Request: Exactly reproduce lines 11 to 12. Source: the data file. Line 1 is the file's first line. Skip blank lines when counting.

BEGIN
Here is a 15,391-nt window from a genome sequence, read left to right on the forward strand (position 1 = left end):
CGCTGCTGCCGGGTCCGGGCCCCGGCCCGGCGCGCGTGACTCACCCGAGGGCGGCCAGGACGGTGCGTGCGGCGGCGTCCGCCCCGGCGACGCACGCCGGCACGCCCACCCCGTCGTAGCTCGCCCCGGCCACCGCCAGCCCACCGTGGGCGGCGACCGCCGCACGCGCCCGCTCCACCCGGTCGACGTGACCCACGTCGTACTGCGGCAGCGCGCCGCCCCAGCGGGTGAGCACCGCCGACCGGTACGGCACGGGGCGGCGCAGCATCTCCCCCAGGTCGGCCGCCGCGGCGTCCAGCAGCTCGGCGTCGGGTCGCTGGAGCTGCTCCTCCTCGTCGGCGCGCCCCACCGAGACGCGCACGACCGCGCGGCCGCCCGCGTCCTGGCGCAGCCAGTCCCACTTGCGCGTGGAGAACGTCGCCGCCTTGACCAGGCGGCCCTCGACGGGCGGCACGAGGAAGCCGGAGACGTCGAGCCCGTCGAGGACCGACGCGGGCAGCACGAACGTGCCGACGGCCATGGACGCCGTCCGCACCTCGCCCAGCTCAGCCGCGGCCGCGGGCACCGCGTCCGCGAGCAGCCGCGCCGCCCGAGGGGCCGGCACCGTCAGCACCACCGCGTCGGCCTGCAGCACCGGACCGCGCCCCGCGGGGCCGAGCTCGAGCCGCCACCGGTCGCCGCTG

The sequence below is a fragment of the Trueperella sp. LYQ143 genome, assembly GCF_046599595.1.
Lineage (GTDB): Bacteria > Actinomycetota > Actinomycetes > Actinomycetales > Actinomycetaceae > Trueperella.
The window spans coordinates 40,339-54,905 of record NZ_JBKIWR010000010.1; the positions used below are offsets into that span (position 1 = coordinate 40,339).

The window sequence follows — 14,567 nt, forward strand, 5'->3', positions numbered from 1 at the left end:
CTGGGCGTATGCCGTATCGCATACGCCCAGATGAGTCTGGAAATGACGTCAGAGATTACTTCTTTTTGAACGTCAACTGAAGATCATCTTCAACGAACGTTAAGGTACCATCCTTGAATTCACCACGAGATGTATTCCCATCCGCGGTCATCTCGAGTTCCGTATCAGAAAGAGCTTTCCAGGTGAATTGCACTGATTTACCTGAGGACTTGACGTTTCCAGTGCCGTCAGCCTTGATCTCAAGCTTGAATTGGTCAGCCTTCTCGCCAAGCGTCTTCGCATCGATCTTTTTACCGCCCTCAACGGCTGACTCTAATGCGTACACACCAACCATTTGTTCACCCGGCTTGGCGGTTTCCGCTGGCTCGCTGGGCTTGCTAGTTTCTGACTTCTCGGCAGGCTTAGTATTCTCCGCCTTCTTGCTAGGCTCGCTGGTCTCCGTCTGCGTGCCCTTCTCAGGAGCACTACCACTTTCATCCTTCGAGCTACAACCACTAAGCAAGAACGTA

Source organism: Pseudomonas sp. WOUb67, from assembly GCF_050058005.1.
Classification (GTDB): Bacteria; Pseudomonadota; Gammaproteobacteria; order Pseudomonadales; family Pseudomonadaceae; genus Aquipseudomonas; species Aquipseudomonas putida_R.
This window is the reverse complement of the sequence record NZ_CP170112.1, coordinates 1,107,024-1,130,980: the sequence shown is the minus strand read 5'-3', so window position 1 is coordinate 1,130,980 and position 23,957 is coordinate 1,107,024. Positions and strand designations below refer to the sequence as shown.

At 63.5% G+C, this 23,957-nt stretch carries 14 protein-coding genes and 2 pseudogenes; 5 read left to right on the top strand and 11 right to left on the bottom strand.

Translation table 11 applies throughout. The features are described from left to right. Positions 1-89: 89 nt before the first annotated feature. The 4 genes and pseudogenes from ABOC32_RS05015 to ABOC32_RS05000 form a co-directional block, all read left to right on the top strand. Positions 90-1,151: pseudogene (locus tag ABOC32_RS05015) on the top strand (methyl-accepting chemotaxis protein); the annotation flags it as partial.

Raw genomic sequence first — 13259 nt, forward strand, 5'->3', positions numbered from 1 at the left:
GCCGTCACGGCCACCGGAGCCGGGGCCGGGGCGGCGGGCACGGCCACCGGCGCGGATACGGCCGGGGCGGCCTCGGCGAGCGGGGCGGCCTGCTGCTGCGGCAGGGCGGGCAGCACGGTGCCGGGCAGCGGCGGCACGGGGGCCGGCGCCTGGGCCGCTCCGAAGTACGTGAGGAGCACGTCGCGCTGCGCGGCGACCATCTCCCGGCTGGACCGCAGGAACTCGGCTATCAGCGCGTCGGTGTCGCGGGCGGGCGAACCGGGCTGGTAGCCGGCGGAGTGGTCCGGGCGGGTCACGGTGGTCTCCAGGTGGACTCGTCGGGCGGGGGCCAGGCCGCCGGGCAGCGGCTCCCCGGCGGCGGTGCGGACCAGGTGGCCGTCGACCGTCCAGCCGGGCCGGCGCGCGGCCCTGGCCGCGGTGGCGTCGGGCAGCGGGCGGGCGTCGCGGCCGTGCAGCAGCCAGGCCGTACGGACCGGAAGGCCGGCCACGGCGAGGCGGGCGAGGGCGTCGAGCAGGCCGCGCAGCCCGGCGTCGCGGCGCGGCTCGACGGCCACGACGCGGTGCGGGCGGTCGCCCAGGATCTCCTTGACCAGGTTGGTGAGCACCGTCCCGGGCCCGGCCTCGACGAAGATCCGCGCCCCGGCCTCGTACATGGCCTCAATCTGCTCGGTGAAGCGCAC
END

At 63.5% G+C, this 23,957-nt stretch carries 14 protein-coding genes and 2 pseudogenes; 5 read left to right on the top strand and 11 right to left on the bottom strand.

Translation table 11 applies throughout. The features are described from left to right. Positions 1-89: 89 nt before the first annotated feature. The 4 genes and pseudogenes from ABOC32_RS05015 to ABOC32_RS05000 form a co-directional block, all read left to right on the top strand. Positions 90-1,151: pseudogene (locus tag ABOC32_RS05015) on the top strand (methyl-accepting chemotaxis protein); the annotation flags it as partial.